The education minister followed his colleague’s lead by condemning, albeit in less contemptuous terms, the remarks made by Nowak, whom he had supported in the past for her courageous interventions against the presence of LGBT activists in her region’s schools and against the propagation of gender ideology in the school environment. The government finally decided to let her stay in her position after several letters of support in her favour, and also after she partially backtracked on her remarks by publicly stating that, as a historian, she should not have given her opinion on medical issues. Education Minister Przemysław Czarnek then said that he was also hostile to mandatory vaccination for teachers, but only because Poland is already short of teachers and cannot afford to see those who would resist vaccination leave.
Medical Council compared to a Council of Revolutionary Guards
In its 10 January “opinion”, the Prime Minister’s Medical Council stated that “the denial by persons in public office of the value of vaccination against Covid-19 is unacceptable and should result in the loss of their positions”. This earned it a barrage of criticism, including from the chairman of the Ordo Iuris Institute, an organisation of conservative lawyers, who tweeted: “I would like to give a reminder that freedom of expression is a democratic value as it allows us to challenge – or confirm – different theses in a free debate by confronting different arguments. The truth will be better defended this way than by censorship. The Medical Council is not a Council of Revolutionary Guards.”
The PM’s Medical Council had recommended compulsory vaccination for the health professions. That was back in July, and the government of Mateusz Morawiecki finally listened to it, with the obligation coming into force next March.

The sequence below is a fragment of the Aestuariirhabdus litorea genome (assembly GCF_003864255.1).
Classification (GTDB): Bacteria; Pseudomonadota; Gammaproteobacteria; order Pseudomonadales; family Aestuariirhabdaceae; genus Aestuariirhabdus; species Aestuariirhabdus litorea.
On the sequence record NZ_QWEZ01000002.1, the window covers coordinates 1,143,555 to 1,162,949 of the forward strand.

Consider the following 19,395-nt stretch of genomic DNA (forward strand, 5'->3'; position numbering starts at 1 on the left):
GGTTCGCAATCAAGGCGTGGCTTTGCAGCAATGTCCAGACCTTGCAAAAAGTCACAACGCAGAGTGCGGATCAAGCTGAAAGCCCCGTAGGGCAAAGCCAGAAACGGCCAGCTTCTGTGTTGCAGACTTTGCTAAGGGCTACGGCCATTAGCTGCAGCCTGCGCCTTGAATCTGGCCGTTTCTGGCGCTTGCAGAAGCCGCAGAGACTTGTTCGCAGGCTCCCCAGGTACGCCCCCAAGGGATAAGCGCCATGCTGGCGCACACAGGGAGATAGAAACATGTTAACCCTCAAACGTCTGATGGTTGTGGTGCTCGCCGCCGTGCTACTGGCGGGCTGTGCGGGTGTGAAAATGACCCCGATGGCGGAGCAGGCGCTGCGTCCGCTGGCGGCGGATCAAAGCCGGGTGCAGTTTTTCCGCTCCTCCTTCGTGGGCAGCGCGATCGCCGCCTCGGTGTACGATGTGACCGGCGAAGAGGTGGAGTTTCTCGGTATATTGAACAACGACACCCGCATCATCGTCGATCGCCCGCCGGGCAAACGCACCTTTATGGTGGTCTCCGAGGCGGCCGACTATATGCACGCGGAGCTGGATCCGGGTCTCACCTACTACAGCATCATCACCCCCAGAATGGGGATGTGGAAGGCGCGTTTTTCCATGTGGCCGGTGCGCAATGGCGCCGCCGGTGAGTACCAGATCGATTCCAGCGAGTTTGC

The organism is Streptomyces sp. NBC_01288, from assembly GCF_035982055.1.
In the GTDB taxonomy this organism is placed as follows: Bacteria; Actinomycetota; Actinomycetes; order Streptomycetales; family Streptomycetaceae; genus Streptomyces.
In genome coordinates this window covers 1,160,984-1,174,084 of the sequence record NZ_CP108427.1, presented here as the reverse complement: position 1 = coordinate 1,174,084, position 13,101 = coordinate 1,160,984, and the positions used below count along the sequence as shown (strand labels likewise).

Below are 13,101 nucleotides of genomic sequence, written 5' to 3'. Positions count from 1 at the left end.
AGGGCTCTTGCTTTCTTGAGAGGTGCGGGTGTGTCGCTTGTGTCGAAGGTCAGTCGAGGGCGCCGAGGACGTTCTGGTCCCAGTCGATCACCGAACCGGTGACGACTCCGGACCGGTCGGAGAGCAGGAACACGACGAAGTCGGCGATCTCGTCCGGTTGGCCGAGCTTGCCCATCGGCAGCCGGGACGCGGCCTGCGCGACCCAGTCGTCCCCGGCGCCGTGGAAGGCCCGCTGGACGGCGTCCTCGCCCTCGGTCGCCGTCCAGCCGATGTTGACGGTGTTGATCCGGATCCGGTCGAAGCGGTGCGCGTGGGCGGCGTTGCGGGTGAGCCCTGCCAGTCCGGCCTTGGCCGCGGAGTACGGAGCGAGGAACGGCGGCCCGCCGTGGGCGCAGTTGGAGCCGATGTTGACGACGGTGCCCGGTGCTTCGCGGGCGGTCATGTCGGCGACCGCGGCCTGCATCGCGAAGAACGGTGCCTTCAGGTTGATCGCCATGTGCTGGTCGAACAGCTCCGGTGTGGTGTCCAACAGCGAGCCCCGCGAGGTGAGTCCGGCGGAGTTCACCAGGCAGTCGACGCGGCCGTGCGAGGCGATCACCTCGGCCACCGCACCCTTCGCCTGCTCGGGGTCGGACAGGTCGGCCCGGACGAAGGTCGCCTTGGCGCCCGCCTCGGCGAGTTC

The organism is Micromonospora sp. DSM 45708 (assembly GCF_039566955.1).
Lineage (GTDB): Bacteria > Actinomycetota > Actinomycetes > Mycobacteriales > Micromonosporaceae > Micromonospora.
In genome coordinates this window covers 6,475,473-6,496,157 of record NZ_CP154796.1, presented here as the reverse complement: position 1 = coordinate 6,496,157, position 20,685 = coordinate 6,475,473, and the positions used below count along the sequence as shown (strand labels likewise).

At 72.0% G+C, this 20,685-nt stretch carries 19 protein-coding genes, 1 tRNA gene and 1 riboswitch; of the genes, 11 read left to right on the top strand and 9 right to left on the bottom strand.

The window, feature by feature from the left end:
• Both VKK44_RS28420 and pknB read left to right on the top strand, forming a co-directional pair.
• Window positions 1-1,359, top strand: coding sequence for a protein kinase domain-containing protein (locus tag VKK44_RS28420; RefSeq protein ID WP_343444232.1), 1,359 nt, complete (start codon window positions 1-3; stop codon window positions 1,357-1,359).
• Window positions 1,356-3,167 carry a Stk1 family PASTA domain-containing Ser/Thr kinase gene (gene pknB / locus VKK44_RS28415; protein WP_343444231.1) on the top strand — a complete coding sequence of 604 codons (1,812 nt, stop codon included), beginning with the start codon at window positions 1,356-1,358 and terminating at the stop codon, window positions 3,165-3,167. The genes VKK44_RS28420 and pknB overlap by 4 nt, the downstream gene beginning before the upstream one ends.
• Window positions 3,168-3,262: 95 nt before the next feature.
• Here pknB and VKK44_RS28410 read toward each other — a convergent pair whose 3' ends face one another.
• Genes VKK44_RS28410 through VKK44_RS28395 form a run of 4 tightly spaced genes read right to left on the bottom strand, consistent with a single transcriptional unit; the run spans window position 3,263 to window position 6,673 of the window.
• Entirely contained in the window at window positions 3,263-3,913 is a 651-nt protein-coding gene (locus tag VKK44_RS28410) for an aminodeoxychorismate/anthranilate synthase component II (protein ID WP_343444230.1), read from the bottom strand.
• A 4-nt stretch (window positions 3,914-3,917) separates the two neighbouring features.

This delay in implementing their recommendations seems to have displeased the Council’s resigning members, and they were also unhappy about the lack of implementation of their recommendations for the introduction of a health pass and other measures restricting freedoms. According to Professor Simon, who is among the resigning members, “The recommendations were blocked by the ultra-conservative ‘United Right’ [the PiS-led coalition, ed.], that is, the backers of the prime minister and the health minister, resulting in a catastrophic 500 to 700 deaths per day.”
However, critics of Morawiecki’s Medical Council and of his government’s policies, both within PiS and in the ranks of the right-wing opposition group Konfederacja, an alliance of nationalists and libertarians, argue that it is those of the Council’s recommendations which have been followed – in particular, remote medicine and the cancellation of non-Covid medical visits and interventions, as well as the refusal to treat patients at home with anything other than paracetamol – that have accounted for the bulk of the deaths, both Covid-related and others, as the excess mortality observed in 2020 and 2021 far exceeded the deaths attributed to Covid-19 alone. The liberal and left-wing opposition, on the other hand, have sided with the Medical Council and criticised Morawiecki’s government for not following all of its recommendations for lockdowns, health passes and other restrictions.